Recent Major CalHEERS Release Successfully Deployed, Includes Several Defect Fixes and Functionalities on Dashboard. The CalHEERS release successfully deployed on February 15, 2021 included five new sets of functionalities and eight defect fixes identified and prioritized on the dashboard. County eligibility workers are in the process of confirming with the administration whether these issues are in fact resolved. It is our understanding from stakeholders that the process will take several months to complete, so whether additional issues will arise from the CalHEERS release is unclear. The next CalHEERS release is scheduled for June 2021 and includes (as of March 2021) one new set of functionalities and seven defect fixes currently on the dashboard.
As subsequent CalHEERS releases are planned for deployment, the Legislature can use the releases as opportunities to evaluate whether the dashboard and associated process changes are adequately addressing Medi‑Cal eligibility functionality issues in CalHEERS.
Require Annual Report on CalHEERS System Releases. The Legislature could require the administration to report annually on the defect fixes and new functionalities on the dashboard that have been included in CalHEERS releases over the prior year. The report also could describe how the fixes and functionalities are designed to address known Medi‑Cal eligibility functionality issues in CalHEERS, and whether any new issues have been added to the dashboard because of the CalHEERS releases. Finally, the report could summarize results of the stakeholder process to confirm whether a release in fact addressed the issues it was designed to address. Annual monitoring of CalHEERS releases for inclusion of defect fixes and new functionalities on the dashboard would provide the Legislature the opportunity to evaluate the effectiveness of the dashboard and associated process changes.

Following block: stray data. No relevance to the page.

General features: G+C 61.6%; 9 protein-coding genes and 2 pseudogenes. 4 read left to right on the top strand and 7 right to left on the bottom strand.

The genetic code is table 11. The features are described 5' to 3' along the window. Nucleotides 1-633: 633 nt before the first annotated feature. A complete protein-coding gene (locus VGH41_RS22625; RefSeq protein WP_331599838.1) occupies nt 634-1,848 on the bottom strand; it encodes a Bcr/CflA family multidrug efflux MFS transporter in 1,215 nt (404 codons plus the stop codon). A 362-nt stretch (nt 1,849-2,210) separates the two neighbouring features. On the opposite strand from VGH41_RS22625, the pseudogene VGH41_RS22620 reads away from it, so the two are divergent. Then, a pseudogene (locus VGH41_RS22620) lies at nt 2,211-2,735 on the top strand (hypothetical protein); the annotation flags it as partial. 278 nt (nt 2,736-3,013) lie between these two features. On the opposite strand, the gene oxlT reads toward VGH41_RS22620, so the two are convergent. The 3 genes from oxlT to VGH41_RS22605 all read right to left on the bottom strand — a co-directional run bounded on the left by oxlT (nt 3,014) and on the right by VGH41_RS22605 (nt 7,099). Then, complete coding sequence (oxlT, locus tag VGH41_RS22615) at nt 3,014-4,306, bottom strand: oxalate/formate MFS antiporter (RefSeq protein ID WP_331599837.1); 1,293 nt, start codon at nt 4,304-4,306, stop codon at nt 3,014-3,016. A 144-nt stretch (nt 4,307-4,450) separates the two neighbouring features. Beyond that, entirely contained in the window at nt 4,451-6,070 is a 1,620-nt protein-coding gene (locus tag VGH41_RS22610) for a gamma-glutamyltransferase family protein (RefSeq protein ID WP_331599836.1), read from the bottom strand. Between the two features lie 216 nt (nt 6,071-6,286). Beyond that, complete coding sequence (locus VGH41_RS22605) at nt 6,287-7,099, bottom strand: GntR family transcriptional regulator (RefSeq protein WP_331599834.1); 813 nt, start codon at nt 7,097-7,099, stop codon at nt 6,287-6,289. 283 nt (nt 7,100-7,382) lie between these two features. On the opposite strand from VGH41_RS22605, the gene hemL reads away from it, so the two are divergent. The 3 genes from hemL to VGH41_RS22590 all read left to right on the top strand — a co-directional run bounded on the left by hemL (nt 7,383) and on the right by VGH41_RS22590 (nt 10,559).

Direct DHCS to Develop a Less Technical, More Focused Version of CalHEERS Dashboard to Facilitate Legislative Oversight. The Legislature also could direct DHCS to develop a less technical version of the CalHEERS dashboard to show the Legislature—in a user‑friendly and focused way—how fixes and functionalities on the dashboard would improve Medi‑Cal eligibility processes. The current version of the CalHEERS dashboard does appear to capture defects and functionalities related to Medi‑Cal eligibility and prioritize them in future CalHEERS releases. However, the language and organization of the dashboard is very technical, and does not directly connect the resolution of one or more system defects or the addition of new system functionalities to, for example, goals for the Medi‑Cal program. A simplified version that explicitly shows how the resolution of issues on the dashboard would, for example, decrease the amount of time required for county eligibility workers to determine program eligibility would help inform the Legislature’s oversight of the dashboard and associated process changes going forward.